A RECENTLY PUBLISHED U.S. GOVERNMENT REPORT ON the future of the Amazon faults the Brazilian government for limiting the region's development to locals and hampering the growth of transportation and trade. "Such is the country whose destiny and the development of whose resources is in the hands of Brazil," the report laments. "It seems a pity that she should undertake the work alone; she is not strong enough; she should do what we are not too proud to do, stretch out her hands to the world at large, and say 'Come and help us to subdue the wilderness'..."
Pretty heady stuff. And old arguments to be sure. Indeed, U.S. Navy Capt. William Lewis Herndon wrote this report a century and a ago when he led the first U.S. government expedition through the Amazon. This year marked the 150th anniversary of that trip and Grove Press Books recently published a copy of the report in book form.
Some of the points--and misconceptions--Herndon made in 1851 are as alive as ever. We can all learn a lesson here and maybe, finally, move on to better things: namely the development of the region into a trade highway.
Brazil has made it almost impossible for large-scale trade to flourish in the Amazon and along the river that bears its name. The country's ancient and obsolete taxation system imposes tariffs whenever goods move between states or modes of transportation. To legally move goods along the Amazon is an expensive undertaking.
That's not only because of the taxes, either. While some large ocean shipping lines venture up and down the Amazon, the lack of a sound system at the ports to connect with trucks and trains makes delivering cargo difficult.
Brazil has also failed to provide incentives for local and foreign companies to make the necessary investments. It's not that those kind of incentives cannot be offered--just look at the sweet deal the state of Bahia gave Ford in exchange for a plant--but it's not as politically sexy to build a nice river transportation network as a new car plant.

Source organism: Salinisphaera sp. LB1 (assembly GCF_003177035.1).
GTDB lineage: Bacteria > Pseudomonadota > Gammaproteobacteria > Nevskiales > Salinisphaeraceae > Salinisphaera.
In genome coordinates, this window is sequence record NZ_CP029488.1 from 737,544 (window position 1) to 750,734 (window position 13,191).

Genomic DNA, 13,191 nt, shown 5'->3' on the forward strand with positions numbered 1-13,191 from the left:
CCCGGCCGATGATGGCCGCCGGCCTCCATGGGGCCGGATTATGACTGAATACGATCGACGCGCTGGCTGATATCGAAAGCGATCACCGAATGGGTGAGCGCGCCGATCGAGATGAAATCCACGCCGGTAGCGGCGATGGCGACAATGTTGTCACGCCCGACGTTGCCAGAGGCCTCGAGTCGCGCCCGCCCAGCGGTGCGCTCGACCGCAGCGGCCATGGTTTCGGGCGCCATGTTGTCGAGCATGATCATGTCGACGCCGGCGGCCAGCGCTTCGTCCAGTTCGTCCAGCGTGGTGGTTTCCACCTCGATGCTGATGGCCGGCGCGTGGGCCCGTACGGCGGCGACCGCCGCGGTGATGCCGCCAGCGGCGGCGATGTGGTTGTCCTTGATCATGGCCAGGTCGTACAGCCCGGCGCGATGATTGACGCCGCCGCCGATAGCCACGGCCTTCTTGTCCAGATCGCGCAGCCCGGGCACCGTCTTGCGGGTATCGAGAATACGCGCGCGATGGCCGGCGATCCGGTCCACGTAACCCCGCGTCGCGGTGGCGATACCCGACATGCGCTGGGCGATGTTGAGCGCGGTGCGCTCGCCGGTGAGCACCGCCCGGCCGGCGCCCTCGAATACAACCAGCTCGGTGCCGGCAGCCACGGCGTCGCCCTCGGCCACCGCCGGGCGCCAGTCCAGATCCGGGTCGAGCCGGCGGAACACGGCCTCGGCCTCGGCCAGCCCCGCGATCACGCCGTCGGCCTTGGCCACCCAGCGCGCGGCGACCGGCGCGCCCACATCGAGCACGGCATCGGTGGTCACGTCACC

Jungle rubble. Brazil has tried to make the Amazon more transportation friendly. The country did, after all, build the Trans-Amazon Highway about four decades ago to connect the Brazilian western frontier to the Atlantic, opening the possibility of an Atlantic-Pacific corridor.
A large stretch of that roadway is now inaccessible during most of the year. Brazilians, like U.S. residents (as Herndon's report shows), misguidedly believe that the Amazon can be subdued, a la the Panama Canal. That simply is not true. The jungle is king. Road transportation will not cut it; even if trees are slashed and burned to open the way for the roads, plant life quickly reclaims the pavement.
That leaves river transportation as the ideal route for most goods. It exists now, but in such haphazard fashion that few benefit.
The more transportation links and services stick to the rivers, the fewer roads will be needed and the fewer trees will be felled. That's not to say that a system of ports and inter-modal relays won't hurt the environment at all, but floating piers and other structures are more environmentally friendly.
Some are seeing the full potential for trade, as Herndon did. The Maggi Group, for example, has developed a complex logistics system that combines trucks, river barges, freighters, strategic warehouses, ports and satellite tracking to move its soybeans from the interior to Europe.
And don't count out air transportation for cargo in the region. Drug dealers have an extensive airport network on the fazendas of outlaws and former Brazilian federal deputies. If the drug lords can do it, so can legal transporters of cargo.
Now, there's an idea. Use the property and planes that the Brazilian government has confiscated from the lawbreakers to push open the trade lanes. That'd be one way to repair what Herndon called the region's "ragged reputation."
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|Date:||Jan 1, 2001|
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